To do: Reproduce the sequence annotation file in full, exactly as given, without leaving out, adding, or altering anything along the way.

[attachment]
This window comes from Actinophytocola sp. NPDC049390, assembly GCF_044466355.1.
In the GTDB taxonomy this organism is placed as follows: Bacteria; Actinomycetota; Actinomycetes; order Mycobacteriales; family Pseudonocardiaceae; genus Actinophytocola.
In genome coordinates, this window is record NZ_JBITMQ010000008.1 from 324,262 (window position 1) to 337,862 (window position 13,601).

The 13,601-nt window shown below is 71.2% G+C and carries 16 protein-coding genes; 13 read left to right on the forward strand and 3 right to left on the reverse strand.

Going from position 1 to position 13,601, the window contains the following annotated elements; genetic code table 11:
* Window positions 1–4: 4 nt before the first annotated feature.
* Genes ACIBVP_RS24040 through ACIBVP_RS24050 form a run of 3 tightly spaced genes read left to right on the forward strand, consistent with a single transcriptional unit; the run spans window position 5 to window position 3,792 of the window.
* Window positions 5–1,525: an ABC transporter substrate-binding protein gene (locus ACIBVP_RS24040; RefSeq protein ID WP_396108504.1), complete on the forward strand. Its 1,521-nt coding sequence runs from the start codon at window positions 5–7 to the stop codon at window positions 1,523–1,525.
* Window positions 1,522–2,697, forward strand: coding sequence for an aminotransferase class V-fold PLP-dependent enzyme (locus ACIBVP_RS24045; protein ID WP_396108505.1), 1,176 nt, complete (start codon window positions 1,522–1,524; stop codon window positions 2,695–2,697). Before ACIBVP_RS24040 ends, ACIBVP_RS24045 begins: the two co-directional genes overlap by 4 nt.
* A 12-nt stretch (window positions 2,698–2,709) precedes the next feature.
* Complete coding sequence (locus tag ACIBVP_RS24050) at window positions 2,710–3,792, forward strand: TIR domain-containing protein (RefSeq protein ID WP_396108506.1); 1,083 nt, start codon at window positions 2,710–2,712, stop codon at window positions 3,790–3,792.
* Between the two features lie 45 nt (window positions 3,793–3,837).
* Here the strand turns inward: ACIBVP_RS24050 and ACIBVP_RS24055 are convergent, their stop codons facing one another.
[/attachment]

This window comes from Actinophytocola sp. NPDC049390, assembly GCF_044466355.1.
In the GTDB taxonomy this organism is placed as follows: Bacteria; Actinomycetota; Actinomycetes; order Mycobacteriales; family Pseudonocardiaceae; genus Actinophytocola.
In genome coordinates, this window is record NZ_JBITMQ010000008.1 from 324,262 (window position 1) to 337,862 (window position 13,601).

The 13,601-nt window shown below is 71.2% G+C and carries 16 protein-coding genes; 13 read left to right on the forward strand and 3 right to left on the reverse strand.

Going from position 1 to position 13,601, the window contains the following annotated elements; genetic code table 11:
* Window positions 1–4: 4 nt before the first annotated feature.
* Genes ACIBVP_RS24040 through ACIBVP_RS24050 form a run of 3 tightly spaced genes read left to right on the forward strand, consistent with a single transcriptional unit; the run spans window position 5 to window position 3,792 of the window.
* Window positions 5–1,525: an ABC transporter substrate-binding protein gene (locus ACIBVP_RS24040; RefSeq protein ID WP_396108504.1), complete on the forward strand. Its 1,521-nt coding sequence runs from the start codon at window positions 5–7 to the stop codon at window positions 1,523–1,525.
* Window positions 1,522–2,697, forward strand: coding sequence for an aminotransferase class V-fold PLP-dependent enzyme (locus ACIBVP_RS24045; protein ID WP_396108505.1), 1,176 nt, complete (start codon window positions 1,522–1,524; stop codon window positions 2,695–2,697). Before ACIBVP_RS24040 ends, ACIBVP_RS24045 begins: the two co-directional genes overlap by 4 nt.
* A 12-nt stretch (window positions 2,698–2,709) precedes the next feature.
* Complete coding sequence (locus tag ACIBVP_RS24050) at window positions 2,710–3,792, forward strand: TIR domain-containing protein (RefSeq protein ID WP_396108506.1); 1,083 nt, start codon at window positions 2,710–2,712, stop codon at window positions 3,790–3,792.
* Between the two features lie 45 nt (window positions 3,793–3,837).
* Here the strand turns inward: ACIBVP_RS24050 and ACIBVP_RS24055 are convergent, their stop codons facing one another.